Figure 2: (a) Arsenopyrite                                                 (b) Arsenite

Its position in the periodic table in the VA column and electronic configuration is 3d104s24p3, with three electrons in the outer shell. This configuration allows a variety of oxidations states: -3, 0, +3 and +5. It is available in both organic and inorganic forms. The inorganic As (III) form as H2AsO3   is 40-60 times more toxic than As (V) form as H2AsO4 (Rashid, M.R and Mridha, M.A.K , 1998). 

 

Sources of Arsenic in Groundwater in Bangladesh

The source and method of arsenic entering the groundwater in Bangladesh is a controversial issue and has yet to be determined.  But it is now widely believed that the high arsenic levels in the groundwater in Bangladesh have a natural geological source which may be due to abstraction water from quaternary confined and semi-confined alluvial or deltaic aquifers. A large number of diverse chemical and biological reactions, viz. oxidation, reduction, adsorption, precipitation, methylation and volatilization participate actively in the cycling of this toxic element (Figure 3) in the groundwater table. These reactions control the availability of arsenic, and hence, arsenic concentrations effectively exposed to humans are governed more by arsenic speciation than by the total amount of arsenic. The main process of arsenic contamination is explained in two main processes, namely oxidation of arsenic pyrites or ferrous hydroxides and oxy-hydroxide reduction.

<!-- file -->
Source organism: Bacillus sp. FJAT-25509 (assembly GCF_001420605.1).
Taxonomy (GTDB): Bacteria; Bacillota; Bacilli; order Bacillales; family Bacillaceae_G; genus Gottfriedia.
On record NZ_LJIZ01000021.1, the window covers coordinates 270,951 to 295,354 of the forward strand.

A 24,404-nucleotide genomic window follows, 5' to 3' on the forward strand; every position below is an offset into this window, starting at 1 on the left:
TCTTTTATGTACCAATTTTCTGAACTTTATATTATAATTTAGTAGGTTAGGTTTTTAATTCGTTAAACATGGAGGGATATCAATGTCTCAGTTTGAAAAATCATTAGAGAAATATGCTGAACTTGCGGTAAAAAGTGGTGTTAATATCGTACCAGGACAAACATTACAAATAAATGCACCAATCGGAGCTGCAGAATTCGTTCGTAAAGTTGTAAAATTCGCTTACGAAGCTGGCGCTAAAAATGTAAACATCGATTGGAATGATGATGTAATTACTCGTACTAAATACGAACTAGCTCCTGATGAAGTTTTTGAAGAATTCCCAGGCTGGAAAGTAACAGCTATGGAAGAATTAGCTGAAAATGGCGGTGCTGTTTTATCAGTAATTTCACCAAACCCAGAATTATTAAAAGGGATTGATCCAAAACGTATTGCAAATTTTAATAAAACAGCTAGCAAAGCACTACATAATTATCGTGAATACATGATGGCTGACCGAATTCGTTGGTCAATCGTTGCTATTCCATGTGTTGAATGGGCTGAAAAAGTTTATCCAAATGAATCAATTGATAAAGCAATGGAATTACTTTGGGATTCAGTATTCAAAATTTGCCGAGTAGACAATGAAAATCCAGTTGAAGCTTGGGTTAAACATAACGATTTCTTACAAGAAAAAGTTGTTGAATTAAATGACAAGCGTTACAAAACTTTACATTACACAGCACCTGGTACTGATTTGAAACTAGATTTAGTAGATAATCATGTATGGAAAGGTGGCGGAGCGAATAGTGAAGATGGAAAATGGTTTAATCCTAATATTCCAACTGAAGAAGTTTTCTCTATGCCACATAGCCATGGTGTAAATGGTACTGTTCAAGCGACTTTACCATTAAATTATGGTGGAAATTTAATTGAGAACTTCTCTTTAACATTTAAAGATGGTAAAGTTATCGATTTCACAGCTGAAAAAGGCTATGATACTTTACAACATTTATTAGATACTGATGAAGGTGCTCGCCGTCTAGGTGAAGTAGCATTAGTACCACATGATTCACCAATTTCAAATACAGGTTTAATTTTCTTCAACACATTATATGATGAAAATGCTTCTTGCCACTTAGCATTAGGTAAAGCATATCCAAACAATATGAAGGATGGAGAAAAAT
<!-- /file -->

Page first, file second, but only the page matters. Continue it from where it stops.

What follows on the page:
Oxidation of Arsenic Pyrites or Ferrous Hydroxides:  Arsenic pyrites or ferrous hydroxides are very arsenic rich minerals which are generally stable in reducing environment under the water table and normally concentrated in organic deposits. But for different anthropogenic activities, like lowering of water table below the organic deposits, accelerate the oxidation process. When they oxidized and arsenic is released from the minerals.   Some of them are absorbed onto iron hydroxide. But when water table is recharged and the arsenic adsorbed onto iron hydroxide returns to the reduced environment under the water table and mixes with water and caused the poisoning of water. According to this hypothesis, the origin of arsenic rich groundwater is man-made, which is a recent phenomenon. Moreover, the whole processes also accelerate by different geological process like   weathering, erosion, sedimentation, use of irrigation and fertilizers.